Graphics Arrays

Graphics arrays can contain the handles of any graphics objects. For example, this call to the plot function returns an array containing five line object handles:

y = rand(20,5);
h = plot(y)
h =

5x1 Line array:

Line
Line
Line
Line
Line

This array contains only handles to line objects. However, graphics arrays can contain more than one type of graphics object. That is, graphics arrays can be heterogeneous.

For example, you can concatenate the handles of the figure, axes, and line objects into one array, harray:

hf = figure;
ha = axes;
hl = plot(1:10);
harray = [hf,ha,hl]
harray =

1x3 graphics array:

Figure    Axes      Line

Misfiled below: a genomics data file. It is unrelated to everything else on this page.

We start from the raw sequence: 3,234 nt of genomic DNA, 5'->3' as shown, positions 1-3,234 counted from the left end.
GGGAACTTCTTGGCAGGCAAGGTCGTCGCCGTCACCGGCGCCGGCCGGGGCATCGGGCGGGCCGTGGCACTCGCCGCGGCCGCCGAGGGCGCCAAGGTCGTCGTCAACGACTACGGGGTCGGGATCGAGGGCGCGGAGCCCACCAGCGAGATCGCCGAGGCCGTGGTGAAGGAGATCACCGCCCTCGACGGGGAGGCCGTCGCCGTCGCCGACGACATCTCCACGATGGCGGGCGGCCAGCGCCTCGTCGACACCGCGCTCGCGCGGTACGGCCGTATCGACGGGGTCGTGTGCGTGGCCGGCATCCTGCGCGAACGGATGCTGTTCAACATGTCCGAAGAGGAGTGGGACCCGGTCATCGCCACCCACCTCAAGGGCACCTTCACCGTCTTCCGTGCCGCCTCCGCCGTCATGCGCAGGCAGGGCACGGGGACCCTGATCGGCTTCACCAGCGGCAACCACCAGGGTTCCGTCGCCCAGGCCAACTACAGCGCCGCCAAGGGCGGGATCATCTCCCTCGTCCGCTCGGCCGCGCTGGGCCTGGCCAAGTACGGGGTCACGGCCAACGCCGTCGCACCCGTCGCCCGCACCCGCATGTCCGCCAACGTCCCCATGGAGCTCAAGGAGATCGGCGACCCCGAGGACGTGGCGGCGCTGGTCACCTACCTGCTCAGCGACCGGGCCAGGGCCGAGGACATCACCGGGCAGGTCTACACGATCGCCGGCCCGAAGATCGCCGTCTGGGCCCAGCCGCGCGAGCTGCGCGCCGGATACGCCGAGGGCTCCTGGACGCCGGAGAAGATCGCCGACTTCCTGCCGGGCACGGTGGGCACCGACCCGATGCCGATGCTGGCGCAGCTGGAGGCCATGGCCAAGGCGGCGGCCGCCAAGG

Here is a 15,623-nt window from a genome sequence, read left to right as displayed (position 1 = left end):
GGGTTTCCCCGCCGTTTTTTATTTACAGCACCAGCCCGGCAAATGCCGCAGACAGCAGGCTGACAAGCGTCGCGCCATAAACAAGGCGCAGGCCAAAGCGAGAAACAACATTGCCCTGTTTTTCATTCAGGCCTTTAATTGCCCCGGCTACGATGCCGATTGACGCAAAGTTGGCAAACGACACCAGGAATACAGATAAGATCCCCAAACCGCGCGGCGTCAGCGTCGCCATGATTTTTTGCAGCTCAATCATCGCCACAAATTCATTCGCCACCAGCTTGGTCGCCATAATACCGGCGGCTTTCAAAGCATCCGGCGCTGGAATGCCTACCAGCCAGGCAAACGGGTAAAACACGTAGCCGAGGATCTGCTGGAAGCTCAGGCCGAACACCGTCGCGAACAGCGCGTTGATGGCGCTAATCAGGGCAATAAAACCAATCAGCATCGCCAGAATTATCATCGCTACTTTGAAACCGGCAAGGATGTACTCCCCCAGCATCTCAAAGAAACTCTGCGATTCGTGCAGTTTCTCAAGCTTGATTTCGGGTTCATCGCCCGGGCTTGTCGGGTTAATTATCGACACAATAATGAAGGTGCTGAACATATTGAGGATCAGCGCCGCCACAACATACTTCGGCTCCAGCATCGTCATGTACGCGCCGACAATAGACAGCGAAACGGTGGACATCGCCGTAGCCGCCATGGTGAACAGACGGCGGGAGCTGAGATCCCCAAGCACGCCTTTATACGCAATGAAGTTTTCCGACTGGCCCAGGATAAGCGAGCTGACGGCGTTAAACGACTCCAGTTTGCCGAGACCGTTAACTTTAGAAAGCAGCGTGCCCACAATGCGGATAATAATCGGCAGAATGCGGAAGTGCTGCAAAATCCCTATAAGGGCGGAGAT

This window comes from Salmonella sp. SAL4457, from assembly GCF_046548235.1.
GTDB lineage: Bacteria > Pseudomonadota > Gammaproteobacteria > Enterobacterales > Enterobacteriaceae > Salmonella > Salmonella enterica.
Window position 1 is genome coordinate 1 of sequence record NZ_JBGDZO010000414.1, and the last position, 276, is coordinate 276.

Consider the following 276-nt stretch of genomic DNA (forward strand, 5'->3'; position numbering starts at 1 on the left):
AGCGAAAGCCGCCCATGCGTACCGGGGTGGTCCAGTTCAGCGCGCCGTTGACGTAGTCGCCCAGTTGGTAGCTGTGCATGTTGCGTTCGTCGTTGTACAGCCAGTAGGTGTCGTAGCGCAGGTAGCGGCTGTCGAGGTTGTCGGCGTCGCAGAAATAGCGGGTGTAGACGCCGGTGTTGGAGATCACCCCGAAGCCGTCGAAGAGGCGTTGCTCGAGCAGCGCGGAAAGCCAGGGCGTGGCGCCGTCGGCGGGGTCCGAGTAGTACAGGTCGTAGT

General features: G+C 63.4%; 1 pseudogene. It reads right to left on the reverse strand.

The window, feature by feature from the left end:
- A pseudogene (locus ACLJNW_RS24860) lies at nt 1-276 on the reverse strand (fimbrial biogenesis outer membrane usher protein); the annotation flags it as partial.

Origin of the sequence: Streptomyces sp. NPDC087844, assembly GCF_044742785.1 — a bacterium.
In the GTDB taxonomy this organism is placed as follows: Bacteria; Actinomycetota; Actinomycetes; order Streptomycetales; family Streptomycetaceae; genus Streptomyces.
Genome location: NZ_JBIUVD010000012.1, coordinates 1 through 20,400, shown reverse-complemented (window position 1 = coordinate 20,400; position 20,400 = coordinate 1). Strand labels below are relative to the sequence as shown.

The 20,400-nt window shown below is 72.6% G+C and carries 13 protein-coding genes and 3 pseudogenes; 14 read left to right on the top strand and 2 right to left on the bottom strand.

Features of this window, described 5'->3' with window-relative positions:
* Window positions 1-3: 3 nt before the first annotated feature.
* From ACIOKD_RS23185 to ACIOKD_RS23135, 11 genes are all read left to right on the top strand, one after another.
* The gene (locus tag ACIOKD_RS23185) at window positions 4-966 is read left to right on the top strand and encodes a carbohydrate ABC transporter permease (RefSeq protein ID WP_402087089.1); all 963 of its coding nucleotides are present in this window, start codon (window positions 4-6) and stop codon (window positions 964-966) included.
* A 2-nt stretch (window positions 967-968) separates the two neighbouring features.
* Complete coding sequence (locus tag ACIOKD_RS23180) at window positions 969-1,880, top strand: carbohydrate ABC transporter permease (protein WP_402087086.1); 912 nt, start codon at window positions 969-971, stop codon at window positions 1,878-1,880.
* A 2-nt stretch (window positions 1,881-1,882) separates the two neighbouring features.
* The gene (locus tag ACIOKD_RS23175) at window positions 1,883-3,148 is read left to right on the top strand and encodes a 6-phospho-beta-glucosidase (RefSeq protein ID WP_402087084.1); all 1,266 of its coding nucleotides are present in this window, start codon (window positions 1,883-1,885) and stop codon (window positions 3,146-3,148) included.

Graphics arrays follow the same rules as any MATLAB® array. For example, array element dimensions must agree. In this code, plot returns a 5-by-1 Line array:

hf = figure;
ha = axes;
hl = plot(rand(5));
harray = [hf,ha,hl];
Error using horzcat
Dimensions of matrices being concatenated are not consistent.

To form an array, you must transpose hl:

harray = [hf,ha,hl']
harray =

1x7 graphics array:

Figure    Axes      Line      Line      Line      Line      Line

You cannot concatenate numeric data with object handles, with the exception of the unique identifier specified by the figure Number property. For example, if there is an existing figure with its Number property set to 1, you can refer to that figure by this number:

figure(1)
aHandle = axes;
[aHandle,1]
ans =

1x2 graphics array:

Axes      Figure

The same rules for array formation apply to indexed assignment. For example, you can build a handle array with a for loop:

harray = gobjects(1,7);
hf = figure;
ha = axes;
hl = plot(rand(5));
harray(1) = hf;
harray(2) = ha;
for k = 1:length(hl)
harray(k+2) = hl(k);
end